Fox: U.S. to ease security checks on Mexicans
Leader objected to fingerprinting, photographing Mexican visitors
CRAWFORD, Texas (CNN) -- Mexicans visiting the United States for less than three days won't have to undergo fingerprinting and photographing, Mexican President Vicente Fox said Saturday at President Bush's ranch in Crawford, Texas.
"We welcome the news that was confirmed today, with regard to visitors to the United States from Mexico," Fox told reporters after the second day of discussions with Bush.
"We recognize the value to those who come to the United States to work, to study, to contribute, and we appreciate what this will do to the flow of visitors, now that they will not have to be photographed or fingerprinted at the front-end of short visits to the United States," Fox said.
Fox was referring to the many Mexican citizens who hold a Border Crossing Card (BCC), which already holds biographical and biometric information.
This week, Asa Hutchinson, under secretary of the Department of Homeland Security, told the House Committee on Government Reform that Mexican cardholders traveling less than 25 miles from the border zone and staying no longer than 72 hours in the United States would not be required to enroll in the monitoring program, called US VISIT.
"Down the road a BCC could become a US VISIT card in which the frequent traveler is quickly identified and allowed entry on dedicated lanes," he said.
Bush and Fox also discussed the initiation this year of a program, sanctioned under the North American Free Trade Agreement, in which professionals from either country can work in the other country, Fox said. "This, too, is good news," he added.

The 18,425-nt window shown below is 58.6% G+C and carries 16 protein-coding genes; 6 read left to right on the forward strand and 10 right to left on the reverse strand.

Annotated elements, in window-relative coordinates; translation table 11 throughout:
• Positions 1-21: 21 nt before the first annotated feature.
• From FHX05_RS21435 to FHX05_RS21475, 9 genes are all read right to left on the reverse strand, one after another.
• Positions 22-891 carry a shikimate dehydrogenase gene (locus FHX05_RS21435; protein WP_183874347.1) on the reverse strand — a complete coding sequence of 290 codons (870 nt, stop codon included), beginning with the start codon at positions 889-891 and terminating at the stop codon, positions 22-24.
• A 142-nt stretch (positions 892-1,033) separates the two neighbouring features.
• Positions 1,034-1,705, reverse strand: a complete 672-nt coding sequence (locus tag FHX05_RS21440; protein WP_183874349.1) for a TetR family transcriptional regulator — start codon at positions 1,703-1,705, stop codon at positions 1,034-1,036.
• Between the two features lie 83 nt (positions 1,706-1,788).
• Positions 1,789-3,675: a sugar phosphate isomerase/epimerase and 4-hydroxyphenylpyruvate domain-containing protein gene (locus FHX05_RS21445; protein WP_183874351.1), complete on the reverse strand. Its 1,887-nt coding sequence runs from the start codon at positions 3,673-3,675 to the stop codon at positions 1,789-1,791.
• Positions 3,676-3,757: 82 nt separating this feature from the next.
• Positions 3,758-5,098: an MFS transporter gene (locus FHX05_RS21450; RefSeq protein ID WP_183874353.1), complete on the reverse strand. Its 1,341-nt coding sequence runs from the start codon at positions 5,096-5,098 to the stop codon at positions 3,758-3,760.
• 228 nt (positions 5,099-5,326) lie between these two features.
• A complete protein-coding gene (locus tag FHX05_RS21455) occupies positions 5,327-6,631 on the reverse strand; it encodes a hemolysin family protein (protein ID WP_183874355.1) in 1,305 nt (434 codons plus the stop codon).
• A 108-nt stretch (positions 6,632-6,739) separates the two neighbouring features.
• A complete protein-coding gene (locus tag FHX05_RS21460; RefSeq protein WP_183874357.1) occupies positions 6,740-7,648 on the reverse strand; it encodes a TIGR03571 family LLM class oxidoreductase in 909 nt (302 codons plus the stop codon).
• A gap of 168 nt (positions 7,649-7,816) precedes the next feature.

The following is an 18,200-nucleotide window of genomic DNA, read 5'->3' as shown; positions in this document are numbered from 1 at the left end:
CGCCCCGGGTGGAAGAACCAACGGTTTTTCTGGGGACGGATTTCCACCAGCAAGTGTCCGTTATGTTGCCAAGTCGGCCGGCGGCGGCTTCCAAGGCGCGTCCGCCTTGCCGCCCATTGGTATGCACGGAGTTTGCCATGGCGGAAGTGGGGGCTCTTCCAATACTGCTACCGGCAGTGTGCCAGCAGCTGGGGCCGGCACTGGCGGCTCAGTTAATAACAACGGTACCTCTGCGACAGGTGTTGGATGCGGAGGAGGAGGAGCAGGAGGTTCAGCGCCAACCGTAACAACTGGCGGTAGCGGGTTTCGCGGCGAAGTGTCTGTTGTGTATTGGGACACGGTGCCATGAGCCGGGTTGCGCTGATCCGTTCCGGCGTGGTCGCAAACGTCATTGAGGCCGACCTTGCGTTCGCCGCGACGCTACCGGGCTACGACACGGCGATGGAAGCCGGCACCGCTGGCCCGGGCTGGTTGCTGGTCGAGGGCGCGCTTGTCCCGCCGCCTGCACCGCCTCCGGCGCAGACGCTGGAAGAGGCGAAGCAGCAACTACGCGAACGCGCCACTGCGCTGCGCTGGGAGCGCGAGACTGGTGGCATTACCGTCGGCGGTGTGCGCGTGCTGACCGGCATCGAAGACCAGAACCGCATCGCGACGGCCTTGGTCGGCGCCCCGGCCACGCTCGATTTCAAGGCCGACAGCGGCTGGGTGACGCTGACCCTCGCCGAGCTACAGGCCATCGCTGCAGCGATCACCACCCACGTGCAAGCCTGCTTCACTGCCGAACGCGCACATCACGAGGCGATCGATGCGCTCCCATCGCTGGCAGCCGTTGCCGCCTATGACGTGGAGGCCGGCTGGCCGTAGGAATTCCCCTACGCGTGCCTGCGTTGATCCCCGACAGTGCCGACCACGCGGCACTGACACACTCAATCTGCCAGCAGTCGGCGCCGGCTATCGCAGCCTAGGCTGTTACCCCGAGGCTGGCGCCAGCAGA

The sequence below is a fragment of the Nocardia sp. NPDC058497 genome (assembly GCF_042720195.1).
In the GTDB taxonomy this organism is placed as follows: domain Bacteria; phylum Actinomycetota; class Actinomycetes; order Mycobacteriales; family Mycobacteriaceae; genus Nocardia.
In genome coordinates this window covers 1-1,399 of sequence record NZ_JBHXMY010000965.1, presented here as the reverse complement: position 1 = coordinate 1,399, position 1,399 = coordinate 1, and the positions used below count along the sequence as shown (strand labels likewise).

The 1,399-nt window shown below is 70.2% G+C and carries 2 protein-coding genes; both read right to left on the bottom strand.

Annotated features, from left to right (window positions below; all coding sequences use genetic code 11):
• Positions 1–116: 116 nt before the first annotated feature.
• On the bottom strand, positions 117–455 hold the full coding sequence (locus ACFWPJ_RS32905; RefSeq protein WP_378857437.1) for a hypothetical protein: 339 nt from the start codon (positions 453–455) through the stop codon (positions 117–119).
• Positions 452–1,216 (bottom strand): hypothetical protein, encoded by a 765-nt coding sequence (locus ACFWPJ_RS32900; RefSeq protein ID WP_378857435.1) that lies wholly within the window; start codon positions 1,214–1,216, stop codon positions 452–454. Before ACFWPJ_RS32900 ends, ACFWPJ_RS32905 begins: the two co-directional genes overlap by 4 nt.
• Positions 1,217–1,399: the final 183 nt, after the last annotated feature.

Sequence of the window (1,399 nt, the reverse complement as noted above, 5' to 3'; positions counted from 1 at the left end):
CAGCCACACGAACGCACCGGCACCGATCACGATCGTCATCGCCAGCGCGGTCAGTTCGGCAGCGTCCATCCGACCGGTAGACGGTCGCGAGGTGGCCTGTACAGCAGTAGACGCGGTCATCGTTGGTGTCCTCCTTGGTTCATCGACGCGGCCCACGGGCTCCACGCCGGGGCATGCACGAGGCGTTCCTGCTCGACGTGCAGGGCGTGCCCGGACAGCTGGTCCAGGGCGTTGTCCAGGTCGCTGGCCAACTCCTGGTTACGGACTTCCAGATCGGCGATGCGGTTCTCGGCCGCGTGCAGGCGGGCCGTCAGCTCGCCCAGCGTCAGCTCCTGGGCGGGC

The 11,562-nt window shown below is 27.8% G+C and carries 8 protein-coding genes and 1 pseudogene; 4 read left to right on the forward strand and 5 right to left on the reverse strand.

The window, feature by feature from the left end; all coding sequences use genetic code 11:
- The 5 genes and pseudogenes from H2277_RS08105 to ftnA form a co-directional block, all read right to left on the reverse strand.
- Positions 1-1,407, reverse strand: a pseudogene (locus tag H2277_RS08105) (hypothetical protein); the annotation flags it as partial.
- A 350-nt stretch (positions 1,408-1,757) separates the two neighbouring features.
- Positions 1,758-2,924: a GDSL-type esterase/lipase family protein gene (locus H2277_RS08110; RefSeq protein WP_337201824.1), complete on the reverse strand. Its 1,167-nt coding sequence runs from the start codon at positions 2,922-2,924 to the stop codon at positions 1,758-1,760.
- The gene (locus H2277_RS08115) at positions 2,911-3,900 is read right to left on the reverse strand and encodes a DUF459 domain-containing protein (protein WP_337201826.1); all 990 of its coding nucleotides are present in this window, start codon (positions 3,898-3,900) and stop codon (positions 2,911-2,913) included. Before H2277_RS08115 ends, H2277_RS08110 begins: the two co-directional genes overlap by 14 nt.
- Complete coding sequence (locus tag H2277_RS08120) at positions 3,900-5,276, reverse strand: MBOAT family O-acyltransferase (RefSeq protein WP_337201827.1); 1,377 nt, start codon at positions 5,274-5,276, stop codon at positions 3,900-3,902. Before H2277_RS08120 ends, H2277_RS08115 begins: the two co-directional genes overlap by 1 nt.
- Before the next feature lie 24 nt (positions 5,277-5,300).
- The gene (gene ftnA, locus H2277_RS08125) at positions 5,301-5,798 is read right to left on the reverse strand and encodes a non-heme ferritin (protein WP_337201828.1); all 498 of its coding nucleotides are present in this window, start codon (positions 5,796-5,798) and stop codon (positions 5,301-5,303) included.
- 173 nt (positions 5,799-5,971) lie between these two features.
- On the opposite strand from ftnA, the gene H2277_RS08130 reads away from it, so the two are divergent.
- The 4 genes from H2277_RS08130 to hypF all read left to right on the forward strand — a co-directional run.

Bush, noting that trade between the two countries has tripled over the past decade to $230 billion, said he was committed to expanding it further.
Mexico is the second-largest trading partner with the United States, and the United States is Mexico's largest, he said. "There's no future in walling America off from the rest of the world. American workers and families, no less than the people of Mexico and the people of all nations, benefit from free and fair trade," he said.
Fox referred to the trade agreements between the two countries as "a two-way commercial street" that has resulted in more employment in the United States.
The presidents also discussed a temporary worker proposal Bush announced in January that would grant undocumented workers who were in the United States prior to that date the right to remain in the country legally for a period of three years that could be renewed.
But Bush offered little to reporters on the topic. Asked when the policy might be put into effect, Bush said, "The president just discussed the issue of the border-crossing cards, and he discussed the professional visas, and so we're making progress."
He added, "I certainly hope that Congress takes this issue up, but there's no telling what is going to happen in an election year, so it's very difficult to give a date."
Bush's trade policies have emerged as a political issue, and he defended them staunchly in the face of Democrats' complaints that they have boosted unemployment in the United States.
"This nation must reject economic isolationism," said Bush.